The Genius Behind Genius, Dan Liverani

When did you first use a C64? What is your first memory?

My first approach with C64 was back in the day in the mid 80s when I was a teen ager, I remember that almost everyone had a C64 in that period, it was really easy to feel the success of that magic machine. I remember playing for hours with friends with C64, and what amazed me the most was the sound and graphics that he could actually generate. Very much ahead of time at that period. I’ve always been interested in computer programming since I was a child and Apple II and Commodore 64 were the 2 main platform that I was interested in. I remember by the way taking my hands on Sinclair ZX 81, Spectrum, Atari ST and many other brands back in the day. That was a magic period for home computing. As a teen ager by the was I never digged to much into assembly code of 6502/6510, Z80, Z280 etc. I remember that most of my programming attempt was in BASIC, I owned some assembly books, but really didn’t dig machine code too much. By the way I ended up becoming a professional programmer in the automation field, CNC machines, Supervisors, Cad Cam, and I did all the normal programmers path passing through DOS, Windows, C, C++, C# and similar programming languages.

Basically my old machines have been laying in some dusty shelf for 20-25 years I have to say, till 2011 approximately when I’ve been rediscovering retrocomputing and decided to dig more into assembly programming and understanding what really was the structure and the potential of those glorious machines.  

So what games inspired you to get into design and development?

I have to say that I’m more interested in the older games and the ports of arcade games to c64, the ones with the early 80’s look like.To mention some that really influenced me: Karateka, Dyno Eggs, Crisis Mountain, Donkey Kong, Pitfall, Summer games but also later on the newer and more modern games like Ghost & Goblins, Bubble Bobble and many more, as you can see I’m not much into war or fight games, I’m more into arcade type of games of early 80’s, and this cam be seen also in the design of my GENIUS game I would say.

Which coders inspired you to become a coder?

I actually don’t know the names of the historical coders of the 80’s to be honest, by the way I remember that David H. Schroeder, who coded Dyno Eggs, Crisis mountain and other games that were ported in many platforms including Commodore 64 was a great influence for me, in terms of game design.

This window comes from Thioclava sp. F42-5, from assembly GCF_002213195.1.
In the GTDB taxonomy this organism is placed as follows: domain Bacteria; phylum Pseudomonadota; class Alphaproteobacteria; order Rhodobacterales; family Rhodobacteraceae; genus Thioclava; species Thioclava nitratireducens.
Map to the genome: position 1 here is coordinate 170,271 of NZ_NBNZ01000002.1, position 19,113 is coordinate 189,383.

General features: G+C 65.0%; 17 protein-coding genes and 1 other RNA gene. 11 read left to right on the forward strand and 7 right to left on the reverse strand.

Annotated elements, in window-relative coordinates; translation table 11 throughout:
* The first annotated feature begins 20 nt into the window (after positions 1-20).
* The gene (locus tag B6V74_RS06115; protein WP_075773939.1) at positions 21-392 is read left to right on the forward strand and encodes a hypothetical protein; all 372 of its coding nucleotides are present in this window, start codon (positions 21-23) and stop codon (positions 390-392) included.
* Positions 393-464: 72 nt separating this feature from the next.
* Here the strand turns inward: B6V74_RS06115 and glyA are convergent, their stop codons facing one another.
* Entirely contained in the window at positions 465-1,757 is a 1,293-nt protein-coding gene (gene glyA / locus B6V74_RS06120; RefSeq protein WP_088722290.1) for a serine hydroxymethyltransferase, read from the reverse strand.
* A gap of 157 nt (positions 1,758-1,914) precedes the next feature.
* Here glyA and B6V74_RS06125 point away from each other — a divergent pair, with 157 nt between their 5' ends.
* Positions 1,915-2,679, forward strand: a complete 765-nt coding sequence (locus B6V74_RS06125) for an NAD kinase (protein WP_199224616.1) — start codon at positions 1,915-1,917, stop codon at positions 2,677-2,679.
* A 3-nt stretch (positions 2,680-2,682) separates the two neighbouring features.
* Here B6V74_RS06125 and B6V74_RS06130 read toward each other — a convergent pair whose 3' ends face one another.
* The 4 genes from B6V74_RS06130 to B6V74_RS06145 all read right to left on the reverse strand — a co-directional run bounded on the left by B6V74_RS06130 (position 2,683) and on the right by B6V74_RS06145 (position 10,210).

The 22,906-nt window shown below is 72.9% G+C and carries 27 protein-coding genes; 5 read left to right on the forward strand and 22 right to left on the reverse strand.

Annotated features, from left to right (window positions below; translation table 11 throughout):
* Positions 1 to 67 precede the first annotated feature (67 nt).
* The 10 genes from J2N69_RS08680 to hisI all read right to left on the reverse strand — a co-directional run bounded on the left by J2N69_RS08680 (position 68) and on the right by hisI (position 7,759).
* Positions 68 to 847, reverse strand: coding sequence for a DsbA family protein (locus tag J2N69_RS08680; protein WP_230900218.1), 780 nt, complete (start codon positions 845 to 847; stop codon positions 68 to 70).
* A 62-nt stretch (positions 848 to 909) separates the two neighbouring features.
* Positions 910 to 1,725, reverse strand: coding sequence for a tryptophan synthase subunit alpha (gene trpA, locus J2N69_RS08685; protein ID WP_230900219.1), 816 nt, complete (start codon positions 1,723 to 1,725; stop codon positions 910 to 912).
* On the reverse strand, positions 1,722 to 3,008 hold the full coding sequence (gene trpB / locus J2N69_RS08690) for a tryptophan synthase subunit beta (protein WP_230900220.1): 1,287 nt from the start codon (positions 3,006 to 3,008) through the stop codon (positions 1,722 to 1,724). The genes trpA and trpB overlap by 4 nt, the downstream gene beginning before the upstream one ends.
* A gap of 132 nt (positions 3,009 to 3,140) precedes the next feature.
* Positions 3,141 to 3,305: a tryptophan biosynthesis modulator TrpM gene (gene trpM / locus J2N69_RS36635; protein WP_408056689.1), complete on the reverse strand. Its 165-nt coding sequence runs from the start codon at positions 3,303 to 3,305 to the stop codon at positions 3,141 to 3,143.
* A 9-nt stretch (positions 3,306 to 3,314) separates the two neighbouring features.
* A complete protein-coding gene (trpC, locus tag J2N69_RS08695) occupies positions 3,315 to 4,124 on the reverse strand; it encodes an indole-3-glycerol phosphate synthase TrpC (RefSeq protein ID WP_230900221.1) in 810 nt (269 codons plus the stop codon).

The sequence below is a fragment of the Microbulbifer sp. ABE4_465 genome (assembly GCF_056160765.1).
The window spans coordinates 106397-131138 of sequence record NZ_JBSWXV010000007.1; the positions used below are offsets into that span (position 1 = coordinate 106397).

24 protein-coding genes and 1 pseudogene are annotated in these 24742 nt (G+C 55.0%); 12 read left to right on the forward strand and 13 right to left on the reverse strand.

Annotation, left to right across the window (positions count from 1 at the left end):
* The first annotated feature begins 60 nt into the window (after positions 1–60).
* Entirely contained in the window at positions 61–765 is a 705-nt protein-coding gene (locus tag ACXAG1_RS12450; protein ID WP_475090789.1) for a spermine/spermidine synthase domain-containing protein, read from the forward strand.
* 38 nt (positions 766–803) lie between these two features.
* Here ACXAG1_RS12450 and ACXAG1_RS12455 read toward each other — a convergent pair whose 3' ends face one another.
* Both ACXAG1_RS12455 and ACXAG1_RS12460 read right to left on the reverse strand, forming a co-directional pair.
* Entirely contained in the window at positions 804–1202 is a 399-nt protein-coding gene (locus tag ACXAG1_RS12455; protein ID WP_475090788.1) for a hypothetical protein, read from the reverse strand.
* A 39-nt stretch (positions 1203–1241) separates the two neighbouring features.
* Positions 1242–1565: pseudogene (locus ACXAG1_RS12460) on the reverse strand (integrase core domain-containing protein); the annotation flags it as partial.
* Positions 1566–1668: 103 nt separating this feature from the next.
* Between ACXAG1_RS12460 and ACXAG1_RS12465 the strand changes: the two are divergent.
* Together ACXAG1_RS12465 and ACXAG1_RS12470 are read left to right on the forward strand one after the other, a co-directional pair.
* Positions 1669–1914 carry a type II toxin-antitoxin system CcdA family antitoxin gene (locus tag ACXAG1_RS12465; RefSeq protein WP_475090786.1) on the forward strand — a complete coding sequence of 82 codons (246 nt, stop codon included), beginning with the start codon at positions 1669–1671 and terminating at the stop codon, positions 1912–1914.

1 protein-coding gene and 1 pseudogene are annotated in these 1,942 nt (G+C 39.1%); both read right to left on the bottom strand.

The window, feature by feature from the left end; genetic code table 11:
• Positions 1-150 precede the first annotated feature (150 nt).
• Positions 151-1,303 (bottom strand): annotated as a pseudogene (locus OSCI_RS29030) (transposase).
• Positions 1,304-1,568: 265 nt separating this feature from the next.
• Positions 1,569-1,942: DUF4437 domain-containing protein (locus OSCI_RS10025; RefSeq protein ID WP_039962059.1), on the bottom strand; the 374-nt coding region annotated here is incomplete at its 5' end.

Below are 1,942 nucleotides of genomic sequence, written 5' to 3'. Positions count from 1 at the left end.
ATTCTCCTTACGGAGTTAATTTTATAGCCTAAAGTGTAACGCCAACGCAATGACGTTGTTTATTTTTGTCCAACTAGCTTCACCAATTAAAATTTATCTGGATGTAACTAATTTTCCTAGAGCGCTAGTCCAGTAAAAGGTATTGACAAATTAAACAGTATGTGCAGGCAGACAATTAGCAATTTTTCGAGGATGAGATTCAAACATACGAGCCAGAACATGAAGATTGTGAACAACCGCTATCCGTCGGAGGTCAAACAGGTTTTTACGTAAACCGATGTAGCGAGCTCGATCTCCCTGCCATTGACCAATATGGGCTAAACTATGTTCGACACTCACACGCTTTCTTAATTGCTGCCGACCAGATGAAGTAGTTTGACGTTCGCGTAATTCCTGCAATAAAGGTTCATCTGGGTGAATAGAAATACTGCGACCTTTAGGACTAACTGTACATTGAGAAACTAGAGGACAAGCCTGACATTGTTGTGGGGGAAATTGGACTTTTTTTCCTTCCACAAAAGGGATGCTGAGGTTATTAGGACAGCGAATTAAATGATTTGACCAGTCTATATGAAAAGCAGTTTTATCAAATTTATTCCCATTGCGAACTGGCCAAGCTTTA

Who are your favourite SID musicians?

Well, I like very much Matt Gray, Rob Hubbard, these are my favourite I’d say. It was fascinating how these artist could use SID chip in such a creative way to the point of creating real soundtracks scores for games that really helped a lot in defining the games themselves. I’m a musician, classical  trained and rock/heavy performing and I never really thought of approaching SID as a tool for my music creation, but let’s see in the future if something will happen in this side as well in my music creation process.

What was your first piece of code?

My very first piece of code was not a game actually, it was a software that made  graphics in different formats starting from data stored in memory. It was an easy BASIC software that I wrote when I was a teenager. I also did an easy software for printing receipt and invoices back in the day, still another very easy program.

Have you ever coded an intro or a demo?

I’m more into game developing I’ve to say, even though I like to see the amazing results that demo coders are achieving with C64 still today. They’re very fascinating and extremely talented.

What were the challenges you face whilst developing Genius?

The main challenge was speed and portability of the code since the beginning, since I tried to develop a stand alone graphic animation engine that could live on its own, without referring too much on specific hardware features live video chips features etc. The game was first coded in 2015 for Apple II series platform (II+, IIe, IIc, IIgs) using Merlin assembler and I thought this decision could have allowed me to port the game in other platform 6502 based (like Commodore,  Atari, Acorn and more). So rewriting new primitives for graphics and object animation and trying to speed them up enough to handle all the amount of objects that were needed in the most difficult levels was the definitive challenge that took me months of code optimization and work. Also finding easy and fast ways to design characters was a challenge, and I developed some utilities for doing that directly on the old machines. It was fun to run through the various aspects of making the game run in Commodore 64, a great machine that had such an impact on home computing, also it was very smooth to port the code due to the mighty Glen Brendon Merlin 128 version for Commodore  64/128 that allowed me to import fast the basic code without having to type it from scratch.